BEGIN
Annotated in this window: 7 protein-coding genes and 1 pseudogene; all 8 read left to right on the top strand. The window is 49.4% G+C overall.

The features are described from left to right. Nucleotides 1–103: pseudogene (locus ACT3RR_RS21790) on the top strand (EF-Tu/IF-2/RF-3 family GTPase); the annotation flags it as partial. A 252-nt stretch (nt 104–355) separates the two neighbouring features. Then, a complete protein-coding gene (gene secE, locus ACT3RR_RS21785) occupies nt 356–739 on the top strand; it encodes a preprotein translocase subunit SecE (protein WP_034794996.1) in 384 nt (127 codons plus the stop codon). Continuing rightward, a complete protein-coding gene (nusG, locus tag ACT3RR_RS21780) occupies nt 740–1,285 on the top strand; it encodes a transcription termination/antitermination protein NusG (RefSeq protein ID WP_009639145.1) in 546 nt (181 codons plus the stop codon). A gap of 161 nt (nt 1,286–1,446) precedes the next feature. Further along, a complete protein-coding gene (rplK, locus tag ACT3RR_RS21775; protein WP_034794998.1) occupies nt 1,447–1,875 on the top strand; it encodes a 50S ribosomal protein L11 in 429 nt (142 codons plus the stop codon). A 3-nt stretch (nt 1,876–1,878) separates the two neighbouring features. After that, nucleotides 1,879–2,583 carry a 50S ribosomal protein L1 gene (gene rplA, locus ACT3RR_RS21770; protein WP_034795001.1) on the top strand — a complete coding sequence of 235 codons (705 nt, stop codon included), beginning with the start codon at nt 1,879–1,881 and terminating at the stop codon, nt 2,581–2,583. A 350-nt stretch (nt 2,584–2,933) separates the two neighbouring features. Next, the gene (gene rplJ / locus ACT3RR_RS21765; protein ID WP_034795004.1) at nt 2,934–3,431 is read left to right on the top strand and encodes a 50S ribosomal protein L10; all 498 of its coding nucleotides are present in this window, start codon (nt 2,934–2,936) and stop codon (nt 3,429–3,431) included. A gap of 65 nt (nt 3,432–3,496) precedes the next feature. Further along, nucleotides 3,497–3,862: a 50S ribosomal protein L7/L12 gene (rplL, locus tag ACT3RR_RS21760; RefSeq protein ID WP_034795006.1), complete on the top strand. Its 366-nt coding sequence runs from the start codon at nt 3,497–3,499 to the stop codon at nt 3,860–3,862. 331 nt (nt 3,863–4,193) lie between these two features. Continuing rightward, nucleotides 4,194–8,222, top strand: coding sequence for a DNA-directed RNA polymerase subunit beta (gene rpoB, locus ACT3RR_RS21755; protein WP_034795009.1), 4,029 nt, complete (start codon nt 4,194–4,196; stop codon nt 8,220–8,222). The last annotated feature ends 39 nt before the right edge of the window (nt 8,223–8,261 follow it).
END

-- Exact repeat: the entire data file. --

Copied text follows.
Annotated in this window: 7 protein-coding genes and 1 pseudogene; all 8 read left to right on the top strand. The window is 49.4% G+C overall.

The features are described from left to right. Nucleotides 1–103: pseudogene (locus ACT3RR_RS21790) on the top strand (EF-Tu/IF-2/RF-3 family GTPase); the annotation flags it as partial. A 252-nt stretch (nt 104–355) separates the two neighbouring features. Then, a complete protein-coding gene (gene secE, locus ACT3RR_RS21785) occupies nt 356–739 on the top strand; it encodes a preprotein translocase subunit SecE (protein WP_034794996.1) in 384 nt (127 codons plus the stop codon). Continuing rightward, a complete protein-coding gene (nusG, locus tag ACT3RR_RS21780) occupies nt 740–1,285 on the top strand; it encodes a transcription termination/antitermination protein NusG (RefSeq protein ID WP_009639145.1) in 546 nt (181 codons plus the stop codon). A gap of 161 nt (nt 1,286–1,446) precedes the next feature. Further along, a complete protein-coding gene (rplK, locus tag ACT3RR_RS21775; protein WP_034794998.1) occupies nt 1,447–1,875 on the top strand; it encodes a 50S ribosomal protein L11 in 429 nt (142 codons plus the stop codon). A 3-nt stretch (nt 1,876–1,878) separates the two neighbouring features. After that, nucleotides 1,879–2,583 carry a 50S ribosomal protein L1 gene (gene rplA, locus ACT3RR_RS21770; protein WP_034795001.1) on the top strand — a complete coding sequence of 235 codons (705 nt, stop codon included), beginning with the start codon at nt 1,879–1,881 and terminating at the stop codon, nt 2,581–2,583. A 350-nt stretch (nt 2,584–2,933) separates the two neighbouring features. Next, the gene (gene rplJ / locus ACT3RR_RS21765; protein ID WP_034795004.1) at nt 2,934–3,431 is read left to right on the top strand and encodes a 50S ribosomal protein L10; all 498 of its coding nucleotides are present in this window, start codon (nt 2,934–2,936) and stop codon (nt 3,429–3,431) included. A gap of 65 nt (nt 3,432–3,496) precedes the next feature. Further along, nucleotides 3,497–3,862: a 50S ribosomal protein L7/L12 gene (rplL, locus tag ACT3RR_RS21760; RefSeq protein ID WP_034795006.1), complete on the top strand. Its 366-nt coding sequence runs from the start codon at nt 3,497–3,499 to the stop codon at nt 3,860–3,862. 331 nt (nt 3,863–4,193) lie between these two features. Continuing rightward, nucleotides 4,194–8,222, top strand: coding sequence for a DNA-directed RNA polymerase subunit beta (gene rpoB, locus ACT3RR_RS21755; protein WP_034795009.1), 4,029 nt, complete (start codon nt 4,194–4,196; stop codon nt 8,220–8,222). The last annotated feature ends 39 nt before the right edge of the window (nt 8,223–8,261 follow it).